In this video, Ryan Reeves, (PhD Cambridge) an Associate Professor of Historical Theology at Gordon-Conwell Theological Seminary, explains why the Borgia dynasty is, after more than 500 years, “remembered even today as something of a soap opera.”
Popularized by a three-season TV series on various streaming services, the Borgias had a reputation for sin and immorality. Yet this one-dimensional characterization may be undeserved, the result of 21st century commercial motivations to make the lives of this ostensibly religious family exceptionally scandalous. Nevertheless, the Borgias were critically important in the Protestant Reformation (as symbols of corruption to Martin Luther); in the Italian Renaissance, to which they contributed significantly; Spanish and Portuguese colonization of the New World, and the voyage of Columbus, in which some of the terms of the Columbian Exchange were defined. One of them, Pope Callixtus_III, ordered a new trial for Joan of Arc (c. 1412–1431), at which she was posthumously vindicated.
“The House of Borgia was a Spanish-Aragonese noble family, which rose to prominence during the Italian Renaissance. They were from Aragon, the surname being a toponymic from the town of Borja, then in the Crown of Aragon, in Spain. The Borgias became prominent in ecclesiastical and political affairs in the 15th and 16th centuries, producing two popes: Alfons de Borja, who ruled as Pope Callixtus III during 1455–1458, and Rodrigo Lanzol Borgia, as Pope Alexander VI, during 1492–1503.”
“Especially during the reign of Alexander VI, they were suspected of many crimes, including adultery, incest, simony, theft, bribery, and murder (especially murder by arsenic poisoning). Because of their grasping for power, they made enemies of the Medici, the Sforza, and the Dominican friar Girolamo Savonarola, among others. They were also patrons of the arts who contributed to the Renaissance art.” — Wikipedia.
As bad as the Borgias behaved, according to the TV series, Reeves’ video points to an article in History Today: “Give the Borgias a Break. As we soak up television dramas that revel in the scandalous personal lives of popes and kings, we are in danger of losing sight of these figures’ real historical importance, argues Tim Stanley…Rome was a small but significant power in the 15th century; its cardinals played for high temporal stakes, with wealth and influence over kings going to the winner. If Rodrigo had been a saint he wouldn’t have lasted long. We must not conflate the moral-but-powerless Vatican of today with the crusading state of the medieval epoch.”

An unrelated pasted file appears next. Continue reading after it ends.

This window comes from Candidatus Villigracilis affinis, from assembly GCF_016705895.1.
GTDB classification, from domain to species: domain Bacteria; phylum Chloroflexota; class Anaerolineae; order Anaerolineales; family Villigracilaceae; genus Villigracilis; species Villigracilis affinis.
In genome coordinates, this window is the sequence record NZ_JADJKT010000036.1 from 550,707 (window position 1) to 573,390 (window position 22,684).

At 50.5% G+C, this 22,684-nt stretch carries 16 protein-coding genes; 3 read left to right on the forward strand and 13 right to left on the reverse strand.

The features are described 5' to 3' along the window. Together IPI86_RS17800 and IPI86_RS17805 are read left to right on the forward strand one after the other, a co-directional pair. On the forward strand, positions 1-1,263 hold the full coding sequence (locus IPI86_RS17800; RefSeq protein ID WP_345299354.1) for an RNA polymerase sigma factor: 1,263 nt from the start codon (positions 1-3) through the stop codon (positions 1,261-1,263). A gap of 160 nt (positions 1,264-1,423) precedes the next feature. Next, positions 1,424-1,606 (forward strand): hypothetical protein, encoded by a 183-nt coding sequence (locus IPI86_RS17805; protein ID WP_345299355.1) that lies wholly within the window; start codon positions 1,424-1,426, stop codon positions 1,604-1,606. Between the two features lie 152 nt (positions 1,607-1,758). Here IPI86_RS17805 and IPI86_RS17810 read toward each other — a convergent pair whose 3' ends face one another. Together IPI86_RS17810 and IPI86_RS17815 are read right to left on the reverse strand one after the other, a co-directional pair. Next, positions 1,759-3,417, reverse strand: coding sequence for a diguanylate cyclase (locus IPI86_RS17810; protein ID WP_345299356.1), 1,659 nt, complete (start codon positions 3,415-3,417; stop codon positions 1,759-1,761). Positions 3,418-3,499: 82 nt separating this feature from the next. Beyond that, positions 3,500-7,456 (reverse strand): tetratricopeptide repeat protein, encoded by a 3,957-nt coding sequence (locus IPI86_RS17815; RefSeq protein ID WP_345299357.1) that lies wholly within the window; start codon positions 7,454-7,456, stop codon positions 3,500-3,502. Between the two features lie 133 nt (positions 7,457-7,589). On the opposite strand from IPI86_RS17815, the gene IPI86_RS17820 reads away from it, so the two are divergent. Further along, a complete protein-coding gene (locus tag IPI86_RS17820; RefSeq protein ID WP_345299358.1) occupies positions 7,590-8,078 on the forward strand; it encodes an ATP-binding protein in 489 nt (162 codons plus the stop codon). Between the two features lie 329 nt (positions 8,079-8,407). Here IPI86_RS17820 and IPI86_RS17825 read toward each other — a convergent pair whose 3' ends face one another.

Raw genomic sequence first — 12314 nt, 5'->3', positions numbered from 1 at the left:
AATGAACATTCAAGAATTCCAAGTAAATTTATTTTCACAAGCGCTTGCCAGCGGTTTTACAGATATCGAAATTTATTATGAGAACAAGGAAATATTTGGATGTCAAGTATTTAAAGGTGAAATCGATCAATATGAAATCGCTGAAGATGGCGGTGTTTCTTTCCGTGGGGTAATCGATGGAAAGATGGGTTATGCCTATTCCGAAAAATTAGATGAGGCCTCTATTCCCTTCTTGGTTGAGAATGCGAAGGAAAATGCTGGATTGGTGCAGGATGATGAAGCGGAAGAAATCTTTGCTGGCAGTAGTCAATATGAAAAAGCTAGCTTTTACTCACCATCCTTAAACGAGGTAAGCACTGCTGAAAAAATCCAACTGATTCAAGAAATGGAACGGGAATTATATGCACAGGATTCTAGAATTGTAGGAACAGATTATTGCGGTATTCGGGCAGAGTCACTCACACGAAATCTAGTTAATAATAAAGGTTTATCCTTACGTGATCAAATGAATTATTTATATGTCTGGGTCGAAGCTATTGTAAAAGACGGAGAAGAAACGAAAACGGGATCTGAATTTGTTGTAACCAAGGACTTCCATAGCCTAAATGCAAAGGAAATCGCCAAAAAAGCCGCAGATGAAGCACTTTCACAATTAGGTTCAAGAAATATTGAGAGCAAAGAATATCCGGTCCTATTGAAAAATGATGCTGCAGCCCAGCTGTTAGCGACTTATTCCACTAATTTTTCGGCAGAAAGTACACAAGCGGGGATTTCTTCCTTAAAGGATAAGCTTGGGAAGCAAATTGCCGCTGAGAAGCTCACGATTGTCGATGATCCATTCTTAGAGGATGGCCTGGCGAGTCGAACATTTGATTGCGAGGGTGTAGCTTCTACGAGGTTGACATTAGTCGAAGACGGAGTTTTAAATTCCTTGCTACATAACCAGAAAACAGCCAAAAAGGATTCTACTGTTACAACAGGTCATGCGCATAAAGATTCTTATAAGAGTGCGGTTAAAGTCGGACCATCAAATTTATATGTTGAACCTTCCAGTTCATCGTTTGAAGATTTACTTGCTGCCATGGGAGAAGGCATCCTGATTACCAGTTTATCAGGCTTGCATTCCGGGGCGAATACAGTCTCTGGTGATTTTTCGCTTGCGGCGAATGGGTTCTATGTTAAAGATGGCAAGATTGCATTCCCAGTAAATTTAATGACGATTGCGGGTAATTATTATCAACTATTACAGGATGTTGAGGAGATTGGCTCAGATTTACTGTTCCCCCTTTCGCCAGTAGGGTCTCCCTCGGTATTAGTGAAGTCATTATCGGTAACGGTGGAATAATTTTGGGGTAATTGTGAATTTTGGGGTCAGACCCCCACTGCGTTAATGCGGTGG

Another article in History Today by Alexander Lee asks: “Were the Borgias Really So Bad?”
He first paints, by his own admission, a “comprehensively damning portrait.” But charges of incest, poisoning, fratricide, all-night orgies, are without reliable evidence and implausible as well.
And even if the Borgias were guilty of various crimes, especially bribery and nepotism, this wasn’t out of the ordinary during the period, Lee contends. “The Borgias were entirely typical of the families who were continually vying for the papal throne during the Renaissance,” he writes. During the Renaissance, “popes and cardinals were almost expected to have mistresses” and children. Homosexual affairs were no less common. They were also expected to engage in conquest and acquisition.
The Borgias’ reputation was so bad in part because they were foreigners, outsiders — Spaniards in Italy, Lee argues. But mostly they are reviled because they were not ultimately successful. “They were too hasty, too reliant on papal authority and foreign favour, and too unwilling to respect existing patters of landed power. They were building on sand. No sooner had Alexander VI died than Cesare’s proto-kingdom imploded and he himself was betrayed by Julius II. There was nothing left, and there was no-one to turn to for help. Forced to return to Spain, Cesare – and the Borgias – had failed. And in failure, even their former friends had no hesitation in decrying them as scoundrels. Without lasting power or influence, there was nothing either to hold back the criticism or to restrain the exaggerations,” Lee writes.
Alexander Lee is the author of The Ugly Renaissance: Sex Disease and Excess in an Age of Beauty
Further reading on the Borgias:
- G.J. Meyer, The Borgias: http://amzn.to/2o2ZExE
- Michael De La Bedoyere, The Meddlesome Friar and the Wayward Pope: Savonarola and Alexander VI: http:/mzn.to/2oNEPmK
- Further reading on papal history in general: John Julius Norwich, Absolute Monarchs: A History of the Papacy: http://amzn.to/2oNKs4r
- Michael Mullett, The Catholic Reformation: http://amzn.to/2pBq2fa
- Geoffrey Barraclough, The Medieval Papacy: http://amzn.to/2oNAXST